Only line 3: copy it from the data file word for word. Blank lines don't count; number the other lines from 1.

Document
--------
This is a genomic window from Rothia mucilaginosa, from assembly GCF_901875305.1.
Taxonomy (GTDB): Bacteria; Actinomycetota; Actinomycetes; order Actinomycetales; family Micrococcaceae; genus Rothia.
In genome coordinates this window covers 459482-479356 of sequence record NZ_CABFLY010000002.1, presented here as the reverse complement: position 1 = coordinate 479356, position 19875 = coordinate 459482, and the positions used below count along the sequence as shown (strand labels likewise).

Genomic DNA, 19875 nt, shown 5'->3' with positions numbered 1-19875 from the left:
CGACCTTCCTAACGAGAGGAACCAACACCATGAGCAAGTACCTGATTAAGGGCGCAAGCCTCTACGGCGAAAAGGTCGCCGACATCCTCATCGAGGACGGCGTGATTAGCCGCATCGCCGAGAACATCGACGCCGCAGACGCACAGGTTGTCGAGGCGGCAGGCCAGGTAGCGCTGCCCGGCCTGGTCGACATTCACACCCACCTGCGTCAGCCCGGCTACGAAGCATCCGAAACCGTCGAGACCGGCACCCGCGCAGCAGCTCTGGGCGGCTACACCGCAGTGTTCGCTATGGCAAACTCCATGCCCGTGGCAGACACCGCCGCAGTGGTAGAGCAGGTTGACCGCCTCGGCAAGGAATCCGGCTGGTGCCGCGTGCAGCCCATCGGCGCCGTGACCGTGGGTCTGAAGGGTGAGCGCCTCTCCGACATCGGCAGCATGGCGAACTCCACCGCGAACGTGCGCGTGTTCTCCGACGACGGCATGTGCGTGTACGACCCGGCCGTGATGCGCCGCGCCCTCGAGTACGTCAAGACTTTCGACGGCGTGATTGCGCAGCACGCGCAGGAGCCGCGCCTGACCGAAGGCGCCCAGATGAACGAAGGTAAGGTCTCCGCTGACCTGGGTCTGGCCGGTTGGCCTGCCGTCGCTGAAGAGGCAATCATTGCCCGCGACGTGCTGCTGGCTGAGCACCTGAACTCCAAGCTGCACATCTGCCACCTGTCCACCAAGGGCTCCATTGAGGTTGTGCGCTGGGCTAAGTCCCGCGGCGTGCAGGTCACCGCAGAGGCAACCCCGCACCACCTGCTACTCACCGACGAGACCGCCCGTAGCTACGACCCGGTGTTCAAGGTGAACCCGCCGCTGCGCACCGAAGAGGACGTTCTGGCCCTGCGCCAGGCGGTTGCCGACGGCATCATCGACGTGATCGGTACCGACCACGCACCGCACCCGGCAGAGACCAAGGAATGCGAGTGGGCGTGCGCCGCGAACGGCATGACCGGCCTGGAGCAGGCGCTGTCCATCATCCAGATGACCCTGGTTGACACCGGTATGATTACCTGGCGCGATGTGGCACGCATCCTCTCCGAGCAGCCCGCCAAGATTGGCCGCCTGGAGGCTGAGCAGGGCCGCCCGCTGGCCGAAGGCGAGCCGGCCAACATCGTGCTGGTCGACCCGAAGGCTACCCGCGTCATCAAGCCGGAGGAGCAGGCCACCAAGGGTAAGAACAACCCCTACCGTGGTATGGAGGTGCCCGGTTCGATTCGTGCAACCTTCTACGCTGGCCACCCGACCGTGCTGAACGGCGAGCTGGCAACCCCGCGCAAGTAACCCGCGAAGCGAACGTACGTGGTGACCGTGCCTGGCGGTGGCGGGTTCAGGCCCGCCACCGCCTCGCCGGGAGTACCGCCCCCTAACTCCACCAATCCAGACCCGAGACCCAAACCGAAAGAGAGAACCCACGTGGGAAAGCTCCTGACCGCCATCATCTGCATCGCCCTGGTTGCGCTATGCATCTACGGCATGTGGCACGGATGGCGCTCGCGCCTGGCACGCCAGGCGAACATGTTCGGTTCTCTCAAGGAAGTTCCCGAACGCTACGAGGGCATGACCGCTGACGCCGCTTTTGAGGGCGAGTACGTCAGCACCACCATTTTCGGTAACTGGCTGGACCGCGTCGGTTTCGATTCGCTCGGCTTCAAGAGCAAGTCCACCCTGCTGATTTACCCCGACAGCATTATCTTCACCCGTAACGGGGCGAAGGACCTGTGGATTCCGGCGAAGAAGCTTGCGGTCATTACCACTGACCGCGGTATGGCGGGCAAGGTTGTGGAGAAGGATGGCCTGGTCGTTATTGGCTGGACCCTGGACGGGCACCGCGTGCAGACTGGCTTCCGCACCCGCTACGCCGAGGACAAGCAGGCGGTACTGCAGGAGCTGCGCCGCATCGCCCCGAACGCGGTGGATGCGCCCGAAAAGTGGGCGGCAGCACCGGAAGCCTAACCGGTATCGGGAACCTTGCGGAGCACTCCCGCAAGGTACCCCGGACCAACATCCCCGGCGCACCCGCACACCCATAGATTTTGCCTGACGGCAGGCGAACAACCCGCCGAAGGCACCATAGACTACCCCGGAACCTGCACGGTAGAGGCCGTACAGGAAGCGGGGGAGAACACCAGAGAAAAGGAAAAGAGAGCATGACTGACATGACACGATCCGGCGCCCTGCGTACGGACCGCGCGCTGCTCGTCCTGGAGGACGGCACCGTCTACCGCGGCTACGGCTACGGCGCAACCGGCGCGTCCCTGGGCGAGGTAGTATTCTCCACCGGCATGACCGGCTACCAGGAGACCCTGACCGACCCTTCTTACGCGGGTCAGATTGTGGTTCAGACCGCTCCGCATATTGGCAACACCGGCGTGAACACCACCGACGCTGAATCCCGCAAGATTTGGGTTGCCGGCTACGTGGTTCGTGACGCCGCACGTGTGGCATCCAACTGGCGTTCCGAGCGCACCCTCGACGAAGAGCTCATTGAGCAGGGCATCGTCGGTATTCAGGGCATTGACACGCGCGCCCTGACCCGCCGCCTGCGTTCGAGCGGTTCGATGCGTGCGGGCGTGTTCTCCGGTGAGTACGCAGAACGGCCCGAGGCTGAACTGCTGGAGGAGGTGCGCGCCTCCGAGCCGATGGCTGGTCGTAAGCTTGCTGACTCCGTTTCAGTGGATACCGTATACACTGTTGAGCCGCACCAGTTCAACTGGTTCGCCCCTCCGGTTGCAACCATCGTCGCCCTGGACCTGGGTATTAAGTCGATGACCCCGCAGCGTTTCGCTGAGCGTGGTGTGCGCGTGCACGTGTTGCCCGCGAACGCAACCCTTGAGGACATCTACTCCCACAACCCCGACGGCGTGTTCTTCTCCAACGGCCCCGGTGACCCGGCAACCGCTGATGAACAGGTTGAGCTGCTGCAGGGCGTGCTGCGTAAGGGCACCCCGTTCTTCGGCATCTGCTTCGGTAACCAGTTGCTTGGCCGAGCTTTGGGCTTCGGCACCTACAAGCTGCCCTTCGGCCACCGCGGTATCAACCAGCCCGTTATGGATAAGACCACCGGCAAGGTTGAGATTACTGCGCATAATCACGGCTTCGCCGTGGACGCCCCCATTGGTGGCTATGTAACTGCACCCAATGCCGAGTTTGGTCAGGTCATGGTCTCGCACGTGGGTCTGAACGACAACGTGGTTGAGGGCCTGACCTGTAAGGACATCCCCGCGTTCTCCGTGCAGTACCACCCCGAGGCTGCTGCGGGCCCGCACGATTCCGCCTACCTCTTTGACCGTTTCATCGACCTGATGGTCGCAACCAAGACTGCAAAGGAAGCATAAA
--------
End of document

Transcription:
In genome coordinates this window covers 459482-479356 of sequence record NZ_CABFLY010000002.1, presented here as the reverse complement: position 1 = coordinate 479356, position 19875 = coordinate 459482, and the positions used below count along the sequence as shown (strand labels likewise).